TAMPA — Tampa International Airport's Airside C seemed to be under siege Wednesday afternoon. Evacuation orders spilled out of intercoms, sending 1,000 passengers to the entrance. Staff at Chili's and Starbucks hurriedly pulled down their gates, and security officers searched even the refrigerators.
More than two hours passed before airport officials explained: They'd lost, then found, a canine training aid laced with explosives.
At about 12:50 p.m., officials realized that a training aid with "minute amounts" of explosive materials was missing in Airside C, said Ed Cooley, senior director for the airport's operations and public safety.
Beyond that, he parted with few details. Had someone moved the aid? Cooley said he didn't know. Did a dog or a trainer lose track? He said the airport will need to investigate. He didn't say where the item was ultimately found.
Eight flights were delayed, and 10 people missed their flights, Cooley said. No one was detained or questioned, he said.
He said the device isn't dangerous but that airport police and the Transportation Security Administration decided to evacuate the terminal "in an overabundance of caution."
The airport's police chief, Ciro Dominguez, said this has never happened before.
"We did err," he said. "It was a training error, and in the best interest of the community and our passengers, we followed protocol."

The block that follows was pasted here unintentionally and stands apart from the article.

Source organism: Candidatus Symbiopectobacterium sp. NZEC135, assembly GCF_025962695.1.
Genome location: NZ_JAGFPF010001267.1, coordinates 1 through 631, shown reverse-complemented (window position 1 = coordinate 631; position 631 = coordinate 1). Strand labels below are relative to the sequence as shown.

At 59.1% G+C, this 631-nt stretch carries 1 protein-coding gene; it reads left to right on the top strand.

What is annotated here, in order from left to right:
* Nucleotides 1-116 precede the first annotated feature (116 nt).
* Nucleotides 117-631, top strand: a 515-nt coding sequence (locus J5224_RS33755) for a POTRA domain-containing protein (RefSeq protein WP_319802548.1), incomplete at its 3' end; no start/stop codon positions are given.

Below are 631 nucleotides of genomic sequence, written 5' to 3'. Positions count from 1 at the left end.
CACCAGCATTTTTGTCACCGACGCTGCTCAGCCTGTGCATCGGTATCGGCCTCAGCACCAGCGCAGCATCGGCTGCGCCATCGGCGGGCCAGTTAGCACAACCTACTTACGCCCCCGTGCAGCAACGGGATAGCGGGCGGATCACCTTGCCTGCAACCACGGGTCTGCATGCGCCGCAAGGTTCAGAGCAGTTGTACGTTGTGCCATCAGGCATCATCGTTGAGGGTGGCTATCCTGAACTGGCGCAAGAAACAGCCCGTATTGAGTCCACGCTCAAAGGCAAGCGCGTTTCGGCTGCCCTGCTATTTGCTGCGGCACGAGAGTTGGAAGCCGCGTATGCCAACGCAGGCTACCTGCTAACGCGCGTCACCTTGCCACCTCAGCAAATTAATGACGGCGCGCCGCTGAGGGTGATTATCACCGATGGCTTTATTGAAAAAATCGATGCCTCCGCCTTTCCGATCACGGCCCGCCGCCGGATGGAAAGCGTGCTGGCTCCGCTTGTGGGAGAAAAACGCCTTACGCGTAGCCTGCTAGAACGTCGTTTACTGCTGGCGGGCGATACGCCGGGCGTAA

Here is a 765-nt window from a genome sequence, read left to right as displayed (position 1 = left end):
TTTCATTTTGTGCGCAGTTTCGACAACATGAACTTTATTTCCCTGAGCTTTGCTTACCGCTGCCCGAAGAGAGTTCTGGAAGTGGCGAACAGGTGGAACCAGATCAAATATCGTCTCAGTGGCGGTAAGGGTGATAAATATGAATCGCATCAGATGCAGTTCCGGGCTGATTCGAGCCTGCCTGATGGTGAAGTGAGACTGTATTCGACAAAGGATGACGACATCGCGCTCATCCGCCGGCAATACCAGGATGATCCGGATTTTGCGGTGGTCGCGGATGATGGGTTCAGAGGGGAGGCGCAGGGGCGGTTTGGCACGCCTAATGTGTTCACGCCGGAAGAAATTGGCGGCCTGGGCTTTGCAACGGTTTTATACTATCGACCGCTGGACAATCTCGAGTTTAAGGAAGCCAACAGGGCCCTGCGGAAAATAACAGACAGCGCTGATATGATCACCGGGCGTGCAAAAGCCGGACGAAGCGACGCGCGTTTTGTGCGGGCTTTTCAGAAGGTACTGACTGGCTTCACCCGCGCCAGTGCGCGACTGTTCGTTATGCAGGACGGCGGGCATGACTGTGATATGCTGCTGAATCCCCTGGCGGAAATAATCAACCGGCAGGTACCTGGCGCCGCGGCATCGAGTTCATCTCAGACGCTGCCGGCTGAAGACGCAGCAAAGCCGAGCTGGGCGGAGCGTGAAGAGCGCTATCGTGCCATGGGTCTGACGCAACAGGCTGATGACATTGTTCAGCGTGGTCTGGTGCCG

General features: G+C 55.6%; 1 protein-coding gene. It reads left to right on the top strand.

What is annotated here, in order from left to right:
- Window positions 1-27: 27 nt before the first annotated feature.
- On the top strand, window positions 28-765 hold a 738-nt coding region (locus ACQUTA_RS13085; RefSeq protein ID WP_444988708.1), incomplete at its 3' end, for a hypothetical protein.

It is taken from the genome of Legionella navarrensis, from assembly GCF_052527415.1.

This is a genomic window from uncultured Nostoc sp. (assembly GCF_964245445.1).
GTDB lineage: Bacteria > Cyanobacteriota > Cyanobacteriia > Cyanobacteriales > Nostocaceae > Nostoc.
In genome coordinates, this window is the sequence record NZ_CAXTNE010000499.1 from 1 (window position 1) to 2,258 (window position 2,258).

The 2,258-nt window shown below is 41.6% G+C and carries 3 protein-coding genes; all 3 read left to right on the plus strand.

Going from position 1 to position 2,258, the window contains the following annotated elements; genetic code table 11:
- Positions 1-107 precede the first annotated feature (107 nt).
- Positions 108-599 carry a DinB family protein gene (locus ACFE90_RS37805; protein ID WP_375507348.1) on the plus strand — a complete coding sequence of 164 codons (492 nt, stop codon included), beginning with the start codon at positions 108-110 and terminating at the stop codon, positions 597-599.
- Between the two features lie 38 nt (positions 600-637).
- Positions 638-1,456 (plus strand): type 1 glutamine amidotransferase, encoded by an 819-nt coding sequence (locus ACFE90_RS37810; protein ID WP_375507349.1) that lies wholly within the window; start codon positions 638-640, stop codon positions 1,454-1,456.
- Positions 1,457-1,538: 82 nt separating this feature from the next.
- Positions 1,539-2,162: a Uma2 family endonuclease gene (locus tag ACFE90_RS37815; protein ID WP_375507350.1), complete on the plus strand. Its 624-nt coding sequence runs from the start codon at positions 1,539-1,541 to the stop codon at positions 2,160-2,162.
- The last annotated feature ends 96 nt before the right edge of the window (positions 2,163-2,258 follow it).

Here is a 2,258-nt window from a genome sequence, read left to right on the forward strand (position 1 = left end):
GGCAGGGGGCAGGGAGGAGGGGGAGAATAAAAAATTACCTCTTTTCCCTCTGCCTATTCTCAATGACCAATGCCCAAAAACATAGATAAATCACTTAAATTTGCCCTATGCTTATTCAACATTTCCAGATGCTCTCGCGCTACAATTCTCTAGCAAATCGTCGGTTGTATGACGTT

Tina Valdez, 43, said she was getting ready to board a flight home to Albuquerque when she heard the announcement to move toward the entrance.
Valdez said she wasn't nervous until she noticed employees in nearby restaurants rushing to shut the front gates. "They were hustling," she said.
"They didn't say anything. They just said clear the terminals, and we cleared the terminals."
Another passenger, 45-year-old Gerald Mullikin, of Tampa, said that on his way out, he noticed TSA officials looking through terminal restaurant refrigerators.
He wasn't scared, but said he was dreading another wait in the long security line. "They're herding them like cattle."
Times staff writer Kim Wilmath contributed to this report. Jessica Vander Velde can be reached at firstname.lastname@example.org or (813) 226-3433.